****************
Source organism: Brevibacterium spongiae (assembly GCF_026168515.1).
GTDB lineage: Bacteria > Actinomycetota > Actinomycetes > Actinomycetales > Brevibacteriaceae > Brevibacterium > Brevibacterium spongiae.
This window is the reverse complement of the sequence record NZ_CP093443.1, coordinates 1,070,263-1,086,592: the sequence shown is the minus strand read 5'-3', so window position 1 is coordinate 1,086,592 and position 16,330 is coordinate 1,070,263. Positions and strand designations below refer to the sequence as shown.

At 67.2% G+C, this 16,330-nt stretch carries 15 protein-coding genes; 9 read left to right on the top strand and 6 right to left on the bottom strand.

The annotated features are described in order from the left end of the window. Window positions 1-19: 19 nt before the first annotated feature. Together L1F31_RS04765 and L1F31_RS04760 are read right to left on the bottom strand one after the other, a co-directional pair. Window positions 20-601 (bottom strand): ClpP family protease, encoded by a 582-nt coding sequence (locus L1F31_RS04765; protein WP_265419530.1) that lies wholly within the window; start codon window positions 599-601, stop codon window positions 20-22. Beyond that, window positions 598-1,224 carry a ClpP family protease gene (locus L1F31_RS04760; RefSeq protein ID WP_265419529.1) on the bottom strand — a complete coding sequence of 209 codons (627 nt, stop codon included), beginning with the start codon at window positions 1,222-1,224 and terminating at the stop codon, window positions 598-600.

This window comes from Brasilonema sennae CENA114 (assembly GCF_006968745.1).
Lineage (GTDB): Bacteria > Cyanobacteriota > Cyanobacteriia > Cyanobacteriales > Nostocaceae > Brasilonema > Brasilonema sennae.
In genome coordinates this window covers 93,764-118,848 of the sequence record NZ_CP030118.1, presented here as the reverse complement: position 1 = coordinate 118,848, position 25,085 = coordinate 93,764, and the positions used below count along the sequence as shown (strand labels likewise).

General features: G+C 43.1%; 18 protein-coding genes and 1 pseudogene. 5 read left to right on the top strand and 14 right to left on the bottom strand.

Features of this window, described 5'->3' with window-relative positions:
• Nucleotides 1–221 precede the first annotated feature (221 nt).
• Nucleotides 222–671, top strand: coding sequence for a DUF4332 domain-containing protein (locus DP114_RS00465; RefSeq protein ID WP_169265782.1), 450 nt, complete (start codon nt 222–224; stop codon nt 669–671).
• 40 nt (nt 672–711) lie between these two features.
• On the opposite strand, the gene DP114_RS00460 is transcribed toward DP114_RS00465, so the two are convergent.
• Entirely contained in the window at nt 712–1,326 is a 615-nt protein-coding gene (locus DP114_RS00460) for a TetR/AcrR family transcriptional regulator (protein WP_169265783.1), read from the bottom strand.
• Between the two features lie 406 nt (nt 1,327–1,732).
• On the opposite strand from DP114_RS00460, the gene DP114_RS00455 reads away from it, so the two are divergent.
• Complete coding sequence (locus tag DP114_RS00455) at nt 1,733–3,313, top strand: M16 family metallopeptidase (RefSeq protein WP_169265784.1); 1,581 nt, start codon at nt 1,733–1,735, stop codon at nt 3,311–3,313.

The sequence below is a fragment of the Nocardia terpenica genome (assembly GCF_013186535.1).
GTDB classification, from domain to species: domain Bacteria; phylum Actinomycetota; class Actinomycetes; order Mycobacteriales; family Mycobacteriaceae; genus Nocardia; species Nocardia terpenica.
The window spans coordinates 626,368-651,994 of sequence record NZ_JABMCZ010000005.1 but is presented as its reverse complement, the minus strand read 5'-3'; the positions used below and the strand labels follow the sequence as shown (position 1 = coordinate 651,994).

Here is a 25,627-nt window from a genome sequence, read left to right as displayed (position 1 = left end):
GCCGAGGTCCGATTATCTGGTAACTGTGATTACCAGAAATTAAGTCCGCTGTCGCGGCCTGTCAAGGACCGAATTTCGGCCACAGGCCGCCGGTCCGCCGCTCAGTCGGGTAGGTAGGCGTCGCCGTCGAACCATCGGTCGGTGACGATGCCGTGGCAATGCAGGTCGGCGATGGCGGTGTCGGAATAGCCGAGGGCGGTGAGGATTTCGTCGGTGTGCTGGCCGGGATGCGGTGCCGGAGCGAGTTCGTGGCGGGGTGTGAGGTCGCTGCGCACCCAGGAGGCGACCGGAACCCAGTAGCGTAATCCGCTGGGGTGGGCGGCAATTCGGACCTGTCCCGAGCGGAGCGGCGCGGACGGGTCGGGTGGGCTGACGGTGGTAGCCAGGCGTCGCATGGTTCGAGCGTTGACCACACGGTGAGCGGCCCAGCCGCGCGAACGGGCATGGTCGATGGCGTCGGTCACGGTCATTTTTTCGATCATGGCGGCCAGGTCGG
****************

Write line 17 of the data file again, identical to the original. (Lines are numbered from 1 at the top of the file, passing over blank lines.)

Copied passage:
• On the opposite strand from DP114_RS00460, the gene DP114_RS00455 reads away from it, so the two are divergent.